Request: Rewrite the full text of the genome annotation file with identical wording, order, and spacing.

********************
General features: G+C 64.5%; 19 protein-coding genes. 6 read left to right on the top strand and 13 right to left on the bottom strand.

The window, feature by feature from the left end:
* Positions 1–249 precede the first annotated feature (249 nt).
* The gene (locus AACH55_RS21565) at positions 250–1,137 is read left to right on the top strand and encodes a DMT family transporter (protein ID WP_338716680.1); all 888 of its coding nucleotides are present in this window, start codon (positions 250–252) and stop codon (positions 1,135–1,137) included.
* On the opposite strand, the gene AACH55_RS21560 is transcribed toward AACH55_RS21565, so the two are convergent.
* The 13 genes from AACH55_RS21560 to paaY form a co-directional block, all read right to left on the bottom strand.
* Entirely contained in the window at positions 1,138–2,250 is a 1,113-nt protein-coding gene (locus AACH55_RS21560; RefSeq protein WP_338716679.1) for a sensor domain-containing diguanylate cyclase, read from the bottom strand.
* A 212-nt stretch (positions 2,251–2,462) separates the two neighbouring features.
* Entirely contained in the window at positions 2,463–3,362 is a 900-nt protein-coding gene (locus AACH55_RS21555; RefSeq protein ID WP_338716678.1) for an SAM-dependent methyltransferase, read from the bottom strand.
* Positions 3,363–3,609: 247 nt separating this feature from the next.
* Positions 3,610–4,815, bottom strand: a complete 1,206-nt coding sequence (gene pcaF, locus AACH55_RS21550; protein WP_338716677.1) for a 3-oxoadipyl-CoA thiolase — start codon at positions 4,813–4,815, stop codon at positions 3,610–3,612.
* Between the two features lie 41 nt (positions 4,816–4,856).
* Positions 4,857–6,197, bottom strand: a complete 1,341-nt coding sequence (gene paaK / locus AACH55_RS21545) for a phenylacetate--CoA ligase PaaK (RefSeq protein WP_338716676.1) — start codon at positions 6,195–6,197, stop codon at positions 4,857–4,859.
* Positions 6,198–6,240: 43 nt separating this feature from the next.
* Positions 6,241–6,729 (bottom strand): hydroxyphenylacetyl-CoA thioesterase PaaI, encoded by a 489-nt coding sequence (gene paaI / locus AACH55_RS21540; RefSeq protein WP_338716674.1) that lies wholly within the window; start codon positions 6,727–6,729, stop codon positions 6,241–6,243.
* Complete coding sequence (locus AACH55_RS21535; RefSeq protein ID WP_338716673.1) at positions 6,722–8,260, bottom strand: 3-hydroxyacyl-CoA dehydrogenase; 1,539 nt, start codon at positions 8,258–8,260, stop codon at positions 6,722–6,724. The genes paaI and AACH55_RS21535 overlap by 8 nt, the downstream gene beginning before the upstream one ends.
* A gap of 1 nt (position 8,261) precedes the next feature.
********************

General features: G+C 64.5%; 19 protein-coding genes. 6 read left to right on the top strand and 13 right to left on the bottom strand.

The window, feature by feature from the left end:
* Positions 1–249 precede the first annotated feature (249 nt).
* The gene (locus AACH55_RS21565) at positions 250–1,137 is read left to right on the top strand and encodes a DMT family transporter (protein ID WP_338716680.1); all 888 of its coding nucleotides are present in this window, start codon (positions 250–252) and stop codon (positions 1,135–1,137) included.
* On the opposite strand, the gene AACH55_RS21560 is transcribed toward AACH55_RS21565, so the two are convergent.
* The 13 genes from AACH55_RS21560 to paaY form a co-directional block, all read right to left on the bottom strand.
* Entirely contained in the window at positions 1,138–2,250 is a 1,113-nt protein-coding gene (locus AACH55_RS21560; RefSeq protein WP_338716679.1) for a sensor domain-containing diguanylate cyclase, read from the bottom strand.
* A 212-nt stretch (positions 2,251–2,462) separates the two neighbouring features.
* Entirely contained in the window at positions 2,463–3,362 is a 900-nt protein-coding gene (locus AACH55_RS21555; RefSeq protein ID WP_338716678.1) for an SAM-dependent methyltransferase, read from the bottom strand.
* Positions 3,363–3,609: 247 nt separating this feature from the next.
* Positions 3,610–4,815, bottom strand: a complete 1,206-nt coding sequence (gene pcaF, locus AACH55_RS21550; protein WP_338716677.1) for a 3-oxoadipyl-CoA thiolase — start codon at positions 4,813–4,815, stop codon at positions 3,610–3,612.
* Between the two features lie 41 nt (positions 4,816–4,856).
* Positions 4,857–6,197, bottom strand: a complete 1,341-nt coding sequence (gene paaK / locus AACH55_RS21545) for a phenylacetate--CoA ligase PaaK (RefSeq protein WP_338716676.1) — start codon at positions 6,195–6,197, stop codon at positions 4,857–4,859.
* Positions 6,198–6,240: 43 nt separating this feature from the next.
* Positions 6,241–6,729 (bottom strand): hydroxyphenylacetyl-CoA thioesterase PaaI, encoded by a 489-nt coding sequence (gene paaI / locus AACH55_RS21540; RefSeq protein WP_338716674.1) that lies wholly within the window; start codon positions 6,727–6,729, stop codon positions 6,241–6,243.
* Complete coding sequence (locus AACH55_RS21535; RefSeq protein ID WP_338716673.1) at positions 6,722–8,260, bottom strand: 3-hydroxyacyl-CoA dehydrogenase; 1,539 nt, start codon at positions 8,258–8,260, stop codon at positions 6,722–6,724. The genes paaI and AACH55_RS21535 overlap by 8 nt, the downstream gene beginning before the upstream one ends.
* A gap of 1 nt (position 8,261) precedes the next feature.